“Cursed is Hitler, cursed is Mussolini … Blessed is Roosevelt, blessed is Churchill.”

With these words, the Moroccan scribe Prosper Hassine concluded his account of World War II and the Holocaust. The story was familiar, but what made Hassine’s work unique was its style: Written on a long parchment scroll, it adopts the format, phrasing and cadences of the Megillat Esther, the Scroll of Esther—the biblical story of the near annihilation of Persian Jews in the fifth century BCE. In the absence of a Jewish queen to avert the Axis’s evil decree, Hassine called his work “Megillat Hitler.”

Like the original Megillah, Hassine’s scroll commanded its readers to celebrate a holiday: The last three chapters describe the oppression of North African Jews under Vichy France and declare the day—in November of 1942 when the Allies liberated Morocco—a mini-Purim.

Purim Hitler was part of a long tradition. Beginning in the Middle Ages, Jewish communities in the Diaspora established special Purims—complete with their own Megillah readings, feasts and edible gifts—to celebrate their deliverance from persecution and disaster. Individuals were also known to establish their own Purims. In 1731, David Brandeis and his family were imprisoned in Bohemia when a gentile died after eating some jam sold in their grocery store. The day when Brandeis was exonerated (it turns out it was tuberculosis, not food poisoning) was celebrated by the family as Purim Providl, “Plum Jam Purim.”

Today, most of these special Purims have been consigned to the dustbin of Jewish history trivia. But the tradition has not died out entirely. After a brush with death on a Los Angeles freeway in 2007, author and artist Sonia Levitin decided to establish her own personal Purim. “Profound experiences, especially those that prompt gratitude, should be kept in your mind and in your actions,” says Levitin, a Holocaust survivor.

Wendy Zierler. Credit: Courtesy.

Indeed, special Purims that weave together memory, gratitude and celebration are worth remembering, not least for the insight they provide about the holiday that inspired them.

This year, the holiday begins at sundown on Monday, March 6 and continues through the evening of Tuesday, March 7.

Purim is uniquely a holiday of Jewish life in the Diaspora, says Wendy Zierler, a rabbi and a professor of modern Jewish literature and feminist studies at Hebrew Union College‒Jewish Institute of Religion in New York City: “Esther is the story of the Jews; it’s the only book in the Bible that makes such widespread use of the words ‘Yehudi’ and ‘Yehudim.’ It is a story about the necessity of Jewish power as a form of group protection—of lobbying, rallying, activism and sticking one’s neck out for one’s fellow Jew.”

‘The only positive instance of women’s writing in the Bible’

Some special Purims reflected this emphasis on Jewish participation and self-protection. More often, however, the stories told in special Megillot describe miraculous deliverance from harm. In the late 1300s, the community of Syracuse was accustomed to greeting the Sicilian king holding Torah scrolls in their arms as a mark of respect. When a converted Jew informed the king that the Torah cases were actually empty—the Jews kept the real scrolls safely tucked away in their synagogues—the entire community was threatened with extermination. A timely visit from Elijah the prophet averted disaster, and “Purim Saragossa” (as Syracuse was sometimes called then) was born.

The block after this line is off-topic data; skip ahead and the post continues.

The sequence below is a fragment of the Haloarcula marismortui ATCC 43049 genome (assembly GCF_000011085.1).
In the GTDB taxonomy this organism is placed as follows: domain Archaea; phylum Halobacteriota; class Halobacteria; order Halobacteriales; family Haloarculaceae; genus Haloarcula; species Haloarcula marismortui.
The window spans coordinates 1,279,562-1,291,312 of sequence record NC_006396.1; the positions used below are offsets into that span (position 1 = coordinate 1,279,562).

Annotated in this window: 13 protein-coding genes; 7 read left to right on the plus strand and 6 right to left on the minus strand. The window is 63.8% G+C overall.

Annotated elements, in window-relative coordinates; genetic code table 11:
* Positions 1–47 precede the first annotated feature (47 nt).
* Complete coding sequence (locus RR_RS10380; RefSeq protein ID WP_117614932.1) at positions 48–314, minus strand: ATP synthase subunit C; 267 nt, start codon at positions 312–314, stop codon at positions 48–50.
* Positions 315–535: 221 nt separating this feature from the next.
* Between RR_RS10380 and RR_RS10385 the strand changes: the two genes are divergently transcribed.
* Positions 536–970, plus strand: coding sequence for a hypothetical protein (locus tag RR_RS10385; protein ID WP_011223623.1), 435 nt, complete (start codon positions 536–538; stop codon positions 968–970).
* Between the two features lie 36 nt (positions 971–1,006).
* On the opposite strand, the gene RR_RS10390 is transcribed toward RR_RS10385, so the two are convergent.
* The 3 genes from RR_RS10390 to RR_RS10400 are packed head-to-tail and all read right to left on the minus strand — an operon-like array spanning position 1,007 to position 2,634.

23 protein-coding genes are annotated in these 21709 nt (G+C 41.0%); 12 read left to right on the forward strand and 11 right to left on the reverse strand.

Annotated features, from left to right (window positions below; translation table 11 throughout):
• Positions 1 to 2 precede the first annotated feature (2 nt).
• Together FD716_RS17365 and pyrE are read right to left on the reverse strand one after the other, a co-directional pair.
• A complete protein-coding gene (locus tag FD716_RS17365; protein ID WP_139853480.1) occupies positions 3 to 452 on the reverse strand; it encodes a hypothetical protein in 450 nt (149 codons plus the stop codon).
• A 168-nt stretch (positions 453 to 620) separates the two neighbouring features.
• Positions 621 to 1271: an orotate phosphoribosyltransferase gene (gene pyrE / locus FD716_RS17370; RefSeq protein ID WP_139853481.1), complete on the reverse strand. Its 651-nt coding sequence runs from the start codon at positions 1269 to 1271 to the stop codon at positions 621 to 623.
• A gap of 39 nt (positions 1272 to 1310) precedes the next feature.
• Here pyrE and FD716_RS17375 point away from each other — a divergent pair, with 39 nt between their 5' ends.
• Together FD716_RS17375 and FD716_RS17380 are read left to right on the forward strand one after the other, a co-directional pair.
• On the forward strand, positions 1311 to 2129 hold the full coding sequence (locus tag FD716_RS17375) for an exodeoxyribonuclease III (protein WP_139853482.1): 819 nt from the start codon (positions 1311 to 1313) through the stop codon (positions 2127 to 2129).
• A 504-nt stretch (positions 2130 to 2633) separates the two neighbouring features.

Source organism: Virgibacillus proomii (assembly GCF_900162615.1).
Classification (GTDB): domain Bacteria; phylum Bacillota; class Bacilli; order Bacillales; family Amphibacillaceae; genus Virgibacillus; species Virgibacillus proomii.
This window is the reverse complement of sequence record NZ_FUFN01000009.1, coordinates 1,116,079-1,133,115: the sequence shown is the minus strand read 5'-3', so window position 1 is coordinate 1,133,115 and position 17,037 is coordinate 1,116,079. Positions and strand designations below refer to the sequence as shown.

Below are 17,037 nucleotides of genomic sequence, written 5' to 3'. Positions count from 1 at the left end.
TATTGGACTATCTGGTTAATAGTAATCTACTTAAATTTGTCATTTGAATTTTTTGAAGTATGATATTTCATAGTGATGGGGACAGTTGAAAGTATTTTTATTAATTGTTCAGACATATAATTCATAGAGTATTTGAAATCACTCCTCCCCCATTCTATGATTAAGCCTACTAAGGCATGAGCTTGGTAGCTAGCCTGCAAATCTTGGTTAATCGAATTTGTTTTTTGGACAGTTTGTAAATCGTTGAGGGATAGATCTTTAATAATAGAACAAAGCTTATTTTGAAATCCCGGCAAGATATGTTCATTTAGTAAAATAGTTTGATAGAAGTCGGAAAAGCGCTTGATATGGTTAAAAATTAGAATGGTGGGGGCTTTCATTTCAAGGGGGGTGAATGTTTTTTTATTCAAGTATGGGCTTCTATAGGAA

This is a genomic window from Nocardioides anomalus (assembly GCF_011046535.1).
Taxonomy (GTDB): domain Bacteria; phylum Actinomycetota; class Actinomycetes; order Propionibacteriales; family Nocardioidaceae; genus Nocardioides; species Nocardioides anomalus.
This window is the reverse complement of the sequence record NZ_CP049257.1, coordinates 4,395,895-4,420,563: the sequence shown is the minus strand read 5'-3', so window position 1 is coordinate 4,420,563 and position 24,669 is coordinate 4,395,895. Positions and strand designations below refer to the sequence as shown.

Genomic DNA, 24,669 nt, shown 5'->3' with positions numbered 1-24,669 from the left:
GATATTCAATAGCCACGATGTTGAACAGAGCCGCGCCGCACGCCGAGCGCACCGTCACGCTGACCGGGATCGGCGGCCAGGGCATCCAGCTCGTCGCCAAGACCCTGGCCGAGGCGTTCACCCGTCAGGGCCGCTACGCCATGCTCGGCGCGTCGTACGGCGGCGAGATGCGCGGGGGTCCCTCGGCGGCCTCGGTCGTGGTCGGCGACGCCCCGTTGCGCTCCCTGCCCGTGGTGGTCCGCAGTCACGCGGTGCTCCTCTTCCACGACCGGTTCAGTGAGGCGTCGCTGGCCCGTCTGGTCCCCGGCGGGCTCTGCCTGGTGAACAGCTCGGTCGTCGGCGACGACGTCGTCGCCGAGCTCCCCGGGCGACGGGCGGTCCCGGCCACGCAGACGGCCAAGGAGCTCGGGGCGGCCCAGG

But even when the salvation was supernatural, the establishment of special Purims themselves expressed the independent spirit of their mother holiday. Zierler points out that much of the action in the Scroll of Esther takes place via writing. Decrees are issued and rescinded; Mordechai and Esther both proclaim the holiday of Purim by writ: “the only positive instance of women’s writing in the Bible,” she says.

Establishing their own prayers and customs, in addition to writing their own Megillot, allowed Diaspora Jews to master circumstances that were often beyond their control and to claim some part of their experiences as their own.

Sonia Levitin. Photo by Rose Eichenbaum.

‘We all have redemptive experiences’

Purim has another quality that makes it an obvious choice for adaptation: The Scroll of Esther itself records that the residents of the Persian capital Shushan should celebrate the holiday a day after everyone else—Shushan Purim—because that was when they experienced it.

To this day, in walled cities such as Jerusalem, Shushan Purim is celebrated one day later.

It was this openness to experience and personal memory that drew Levitin to the holiday. After turning the wrong way into oncoming traffic on the 405 Freeway in Los Angeles—“I was sure I was going to die”—Levitin says the traffic inexplicably slowed, and she managed to pull off onto a side street: “I just sat there shaking and thinking, God must know who I am. He must know my name.”

Levitin duly wrote down her experience and has observed her “Freeway Purim” ever since by hosting a yearly dinner.

After telling her own story, she often finds herself listening to her friends describe their own miraculous escapes. “I believe we all have redemptive experiences,” she says. “One of the reasons Jews are still around and unified, as we are, are the memories we keep intact and celebrate every year.”

But perhaps more than any other quality, it was the spirit of the Purim story with its many drinking parties (nine in all!) and its dramatic reversals of fortune that made it an attractive choice for Jews seeking respite from a state of constant instability and peril.

“It’s a story that shows the Jewish sense of humor, which has always helped us in times of trouble,” notes Zierler. “The whole book is meant to provoke a big, rollicking laugh.”

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